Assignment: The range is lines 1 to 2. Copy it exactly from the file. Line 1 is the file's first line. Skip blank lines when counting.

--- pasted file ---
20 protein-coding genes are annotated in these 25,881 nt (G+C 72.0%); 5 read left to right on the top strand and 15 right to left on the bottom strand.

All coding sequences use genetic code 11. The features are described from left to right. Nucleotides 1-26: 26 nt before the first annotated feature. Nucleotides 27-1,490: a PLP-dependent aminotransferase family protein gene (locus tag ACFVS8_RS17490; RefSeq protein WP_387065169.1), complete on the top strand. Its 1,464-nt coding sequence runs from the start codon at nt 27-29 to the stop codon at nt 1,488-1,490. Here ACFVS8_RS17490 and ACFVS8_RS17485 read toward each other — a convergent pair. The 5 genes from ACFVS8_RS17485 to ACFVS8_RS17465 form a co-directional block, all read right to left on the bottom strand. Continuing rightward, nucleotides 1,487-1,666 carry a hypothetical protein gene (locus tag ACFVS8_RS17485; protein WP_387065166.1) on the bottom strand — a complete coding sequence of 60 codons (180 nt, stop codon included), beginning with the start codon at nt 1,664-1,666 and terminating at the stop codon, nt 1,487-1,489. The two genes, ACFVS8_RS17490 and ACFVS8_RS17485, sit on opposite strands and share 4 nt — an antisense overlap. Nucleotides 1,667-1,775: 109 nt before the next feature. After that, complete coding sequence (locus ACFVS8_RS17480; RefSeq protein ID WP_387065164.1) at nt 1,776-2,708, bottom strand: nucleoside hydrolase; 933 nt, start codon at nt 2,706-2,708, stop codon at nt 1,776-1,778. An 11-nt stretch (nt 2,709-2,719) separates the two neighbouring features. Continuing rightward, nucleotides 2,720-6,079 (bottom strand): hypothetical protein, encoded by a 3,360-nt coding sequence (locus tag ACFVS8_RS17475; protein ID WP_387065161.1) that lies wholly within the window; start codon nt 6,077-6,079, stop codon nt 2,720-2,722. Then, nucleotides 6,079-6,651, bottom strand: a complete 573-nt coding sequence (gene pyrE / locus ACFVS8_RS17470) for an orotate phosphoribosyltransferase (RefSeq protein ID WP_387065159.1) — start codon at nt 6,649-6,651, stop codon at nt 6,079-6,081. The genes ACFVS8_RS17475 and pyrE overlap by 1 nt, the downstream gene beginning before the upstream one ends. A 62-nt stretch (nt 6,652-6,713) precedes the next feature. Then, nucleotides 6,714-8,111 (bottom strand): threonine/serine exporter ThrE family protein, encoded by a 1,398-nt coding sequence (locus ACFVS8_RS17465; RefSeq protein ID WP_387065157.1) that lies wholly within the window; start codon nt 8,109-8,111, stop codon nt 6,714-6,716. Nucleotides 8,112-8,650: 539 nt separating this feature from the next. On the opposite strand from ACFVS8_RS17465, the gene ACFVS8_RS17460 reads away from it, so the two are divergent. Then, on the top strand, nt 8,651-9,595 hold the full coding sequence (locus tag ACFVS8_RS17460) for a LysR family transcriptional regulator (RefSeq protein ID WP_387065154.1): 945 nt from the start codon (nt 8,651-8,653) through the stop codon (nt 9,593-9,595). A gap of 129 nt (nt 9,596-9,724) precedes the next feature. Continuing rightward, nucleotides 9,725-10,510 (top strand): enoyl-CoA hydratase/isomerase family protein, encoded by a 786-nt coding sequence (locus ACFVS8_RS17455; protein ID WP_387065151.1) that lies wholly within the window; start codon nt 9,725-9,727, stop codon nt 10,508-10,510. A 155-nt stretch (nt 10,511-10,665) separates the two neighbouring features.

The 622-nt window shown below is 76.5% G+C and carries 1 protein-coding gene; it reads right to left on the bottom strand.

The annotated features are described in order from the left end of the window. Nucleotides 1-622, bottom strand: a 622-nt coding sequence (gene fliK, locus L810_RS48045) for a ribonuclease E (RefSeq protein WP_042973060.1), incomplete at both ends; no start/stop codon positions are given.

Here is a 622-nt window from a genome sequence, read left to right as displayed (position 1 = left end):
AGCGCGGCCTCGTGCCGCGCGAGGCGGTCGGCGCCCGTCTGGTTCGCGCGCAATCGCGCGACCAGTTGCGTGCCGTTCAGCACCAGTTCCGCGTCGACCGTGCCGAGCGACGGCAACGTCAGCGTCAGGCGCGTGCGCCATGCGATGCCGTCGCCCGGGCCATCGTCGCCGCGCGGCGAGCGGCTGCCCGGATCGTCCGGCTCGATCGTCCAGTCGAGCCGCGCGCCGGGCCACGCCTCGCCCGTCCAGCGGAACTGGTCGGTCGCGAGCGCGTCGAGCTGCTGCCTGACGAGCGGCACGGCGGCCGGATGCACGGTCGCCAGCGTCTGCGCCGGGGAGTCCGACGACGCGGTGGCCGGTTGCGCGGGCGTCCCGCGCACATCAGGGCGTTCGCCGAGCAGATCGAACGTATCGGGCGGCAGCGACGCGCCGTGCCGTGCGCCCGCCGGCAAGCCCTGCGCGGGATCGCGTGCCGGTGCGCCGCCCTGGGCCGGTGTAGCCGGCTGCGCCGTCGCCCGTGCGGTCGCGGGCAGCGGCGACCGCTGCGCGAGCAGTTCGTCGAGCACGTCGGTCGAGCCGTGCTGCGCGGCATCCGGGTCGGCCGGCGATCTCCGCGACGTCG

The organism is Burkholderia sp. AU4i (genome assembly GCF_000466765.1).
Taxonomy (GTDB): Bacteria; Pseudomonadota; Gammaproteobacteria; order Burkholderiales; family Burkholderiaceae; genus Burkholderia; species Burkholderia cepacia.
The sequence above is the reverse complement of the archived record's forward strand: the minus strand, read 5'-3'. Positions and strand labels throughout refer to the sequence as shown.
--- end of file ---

20 protein-coding genes are annotated in these 25,881 nt (G+C 72.0%); 5 read left to right on the top strand and 15 right to left on the bottom strand.

All coding sequences use genetic code 11. The features are described from left to right. Nucleotides 1-26: 26 nt before the first annotated feature. Nucleotides 27-1,490: a PLP-dependent aminotransferase family protein gene (locus tag ACFVS8_RS17490; RefSeq protein WP_387065169.1), complete on the top strand. Its 1,464-nt coding sequence runs from the start codon at nt 27-29 to the stop codon at nt 1,488-1,490. Here ACFVS8_RS17490 and ACFVS8_RS17485 read toward each other — a convergent pair. The 5 genes from ACFVS8_RS17485 to ACFVS8_RS17465 form a co-directional block, all read right to left on the bottom strand. Continuing rightward, nucleotides 1,487-1,666 carry a hypothetical protein gene (locus tag ACFVS8_RS17485; protein WP_387065166.1) on the bottom strand — a complete coding sequence of 60 codons (180 nt, stop codon included), beginning with the start codon at nt 1,664-1,666 and terminating at the stop codon, nt 1,487-1,489. The two genes, ACFVS8_RS17490 and ACFVS8_RS17485, sit on opposite strands and share 4 nt — an antisense overlap. Nucleotides 1,667-1,775: 109 nt before the next feature. After that, complete coding sequence (locus ACFVS8_RS17480; RefSeq protein ID WP_387065164.1) at nt 1,776-2,708, bottom strand: nucleoside hydrolase; 933 nt, start codon at nt 2,706-2,708, stop codon at nt 1,776-1,778. An 11-nt stretch (nt 2,709-2,719) separates the two neighbouring features. Continuing rightward, nucleotides 2,720-6,079 (bottom strand): hypothetical protein, encoded by a 3,360-nt coding sequence (locus tag ACFVS8_RS17475; protein ID WP_387065161.1) that lies wholly within the window; start codon nt 6,077-6,079, stop codon nt 2,720-2,722. Then, nucleotides 6,079-6,651, bottom strand: a complete 573-nt coding sequence (gene pyrE / locus ACFVS8_RS17470) for an orotate phosphoribosyltransferase (RefSeq protein ID WP_387065159.1) — start codon at nt 6,649-6,651, stop codon at nt 6,079-6,081. The genes ACFVS8_RS17475 and pyrE overlap by 1 nt, the downstream gene beginning before the upstream one ends. A 62-nt stretch (nt 6,652-6,713) precedes the next feature. Then, nucleotides 6,714-8,111 (bottom strand): threonine/serine exporter ThrE family protein, encoded by a 1,398-nt coding sequence (locus ACFVS8_RS17465; RefSeq protein ID WP_387065157.1) that lies wholly within the window; start codon nt 8,109-8,111, stop codon nt 6,714-6,716. Nucleotides 8,112-8,650: 539 nt separating this feature from the next. On the opposite strand from ACFVS8_RS17465, the gene ACFVS8_RS17460 reads away from it, so the two are divergent. Then, on the top strand, nt 8,651-9,595 hold the full coding sequence (locus tag ACFVS8_RS17460) for a LysR family transcriptional regulator (RefSeq protein ID WP_387065154.1): 945 nt from the start codon (nt 8,651-8,653) through the stop codon (nt 9,593-9,595). A gap of 129 nt (nt 9,596-9,724) precedes the next feature. Continuing rightward, nucleotides 9,725-10,510 (top strand): enoyl-CoA hydratase/isomerase family protein, encoded by a 786-nt coding sequence (locus ACFVS8_RS17455; protein ID WP_387065151.1) that lies wholly within the window; start codon nt 9,725-9,727, stop codon nt 10,508-10,510. A 155-nt stretch (nt 10,511-10,665) separates the two neighbouring features.